This week's book giveaway is in the Jython/Python forum.
We're giving away four copies of Hands On Software Engineering with Python and have Brian Allbey on-line!
See this thread for details.
Win a copy of Hands On Software Engineering with Python this week in the Jython/Python forum!
    Bookmark Topic Watch Topic
programming forums Java Mobile Certification Databases Caching Books Engineering Micro Controllers OS Languages Paradigms IDEs Build Tools Frameworks Application Servers Open Source This Site Careers Other all forums
this forum made possible by our volunteer staff, including ...
Marshals:
  • Campbell Ritchie
  • Jeanne Boyarsky
  • Bear Bibeault
  • Knute Snortum
  • Liutauras Vilda
Sheriffs:
  • Tim Cooke
  • Devaka Cooray
  • Paul Clapham
Saloon Keepers:
  • Tim Moores
  • Frits Walraven
  • Ron McLeod
  • Ganesh Patekar
  • salvin francis
Bartenders:
  • Tim Holloway
  • Carey Brown
  • Stephan van Hulst
  • Mark post as helpful
  • send pies
  • Report post to moderator
What are the implications of using wildcard vs. specific imports?

That is, which style is better:



or



Performance

Imports are processed at compile time. The produced byte code doesn't contain any imports any more, but only fully qualified class names. That is, regardless of what style of import you use, the same byte code is produced.

Consequently, the style of import doesn't have any impact on runtime performance or memory usage. It does have a slight impact on compile performance - wildcard imports are a little bit slower, but generally you can safely ignore that.

Readability

Some people argue that specific imports improve the readability of code because they make it easier to see where a class is coming from.

Others find that wildcard imports reduce the "noise" produced by a lot of imports and therefore improve the overall readability. (Though you could argue that a large number of imports is a Wiki:CodeSmell .)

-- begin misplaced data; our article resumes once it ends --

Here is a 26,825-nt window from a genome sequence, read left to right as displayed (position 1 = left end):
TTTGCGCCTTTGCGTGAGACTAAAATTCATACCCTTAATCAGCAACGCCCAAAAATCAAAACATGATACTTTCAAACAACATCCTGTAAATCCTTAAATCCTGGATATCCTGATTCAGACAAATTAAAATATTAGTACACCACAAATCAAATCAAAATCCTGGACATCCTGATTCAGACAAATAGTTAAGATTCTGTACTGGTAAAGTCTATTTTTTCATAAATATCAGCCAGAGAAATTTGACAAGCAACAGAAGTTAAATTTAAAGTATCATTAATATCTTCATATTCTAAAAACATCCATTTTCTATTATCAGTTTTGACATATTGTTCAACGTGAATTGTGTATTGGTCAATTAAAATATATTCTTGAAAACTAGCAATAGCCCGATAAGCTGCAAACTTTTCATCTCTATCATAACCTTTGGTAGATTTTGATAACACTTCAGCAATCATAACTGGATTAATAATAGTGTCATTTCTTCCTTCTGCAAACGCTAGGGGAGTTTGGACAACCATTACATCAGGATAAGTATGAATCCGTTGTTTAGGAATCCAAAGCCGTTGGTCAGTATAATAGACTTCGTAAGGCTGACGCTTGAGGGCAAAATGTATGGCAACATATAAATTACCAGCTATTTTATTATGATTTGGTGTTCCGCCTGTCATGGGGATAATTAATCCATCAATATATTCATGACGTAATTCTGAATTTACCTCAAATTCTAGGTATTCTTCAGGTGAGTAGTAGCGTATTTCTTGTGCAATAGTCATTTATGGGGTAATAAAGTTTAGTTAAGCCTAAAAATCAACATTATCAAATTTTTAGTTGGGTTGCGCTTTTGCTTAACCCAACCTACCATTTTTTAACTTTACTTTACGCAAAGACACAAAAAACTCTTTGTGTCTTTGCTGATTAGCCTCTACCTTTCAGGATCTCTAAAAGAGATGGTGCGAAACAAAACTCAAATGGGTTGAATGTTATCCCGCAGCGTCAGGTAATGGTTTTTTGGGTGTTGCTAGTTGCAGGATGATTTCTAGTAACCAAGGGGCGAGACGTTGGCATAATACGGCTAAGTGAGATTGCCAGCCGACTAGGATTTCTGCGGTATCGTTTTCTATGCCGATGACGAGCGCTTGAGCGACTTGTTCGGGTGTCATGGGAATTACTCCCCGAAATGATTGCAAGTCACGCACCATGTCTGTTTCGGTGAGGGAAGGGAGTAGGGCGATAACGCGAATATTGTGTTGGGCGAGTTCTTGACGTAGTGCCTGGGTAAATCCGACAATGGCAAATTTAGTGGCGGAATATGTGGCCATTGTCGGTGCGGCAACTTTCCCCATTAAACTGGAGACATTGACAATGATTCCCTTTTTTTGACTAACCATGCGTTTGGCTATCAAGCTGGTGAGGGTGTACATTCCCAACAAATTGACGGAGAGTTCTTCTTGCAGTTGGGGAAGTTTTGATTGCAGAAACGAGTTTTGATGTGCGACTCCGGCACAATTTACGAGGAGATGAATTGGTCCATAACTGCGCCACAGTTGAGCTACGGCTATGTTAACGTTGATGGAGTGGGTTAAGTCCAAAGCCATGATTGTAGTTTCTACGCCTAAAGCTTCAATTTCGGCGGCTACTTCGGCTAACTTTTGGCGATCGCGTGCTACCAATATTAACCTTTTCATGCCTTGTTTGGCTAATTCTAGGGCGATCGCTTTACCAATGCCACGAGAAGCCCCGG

Mostly, this is a matter of taste though. It loses even more relevance with modern IDEs which automatically organize imports, allow hiding them from the developer (i.e. via "code folding") and give him easier access to class information "at a finger tip" than the import statements themselves.

Ambiguities

Wildcard imports have one problem though: they can lead to ambiguities when classes with the same name exist in two packages you import via wildcard.

Imagine the following two imports:



Now you want to use the class foo.Node but there is also a class bar.Node. Now you need to use non-wildcard imports to resolve the ambiguity that would happen otherwise.

What if there isn't a class bar.Node - isn't all well, then?

For the moment, yes. But later it could get even worse. Imagine that someone introduces a Node class in the bar package later. Suddenly, your class doesn't compile anymore! And it might well be that the developer who now has to fix this problem isn't that familiar with the code, He might have a hard time finding out what happened and how to fix the problem.


Related Discussions:

  • http://www.coderanch.com/t/374863/java/java/import-pkg-vs-import-pkg

  •  
    If we don't do the shopping, we won't have anything for dinner. And I've invited this tiny ad:
    RavenDB is an Open Source NoSQL Database that’s fully transactional (ACID) across your database
    https://coderanch.com/t/704633/RavenDB-Open-Source-NoSQL-Database
      Bookmark Topic Watch Topic
    • New Topic
    Boost this thread!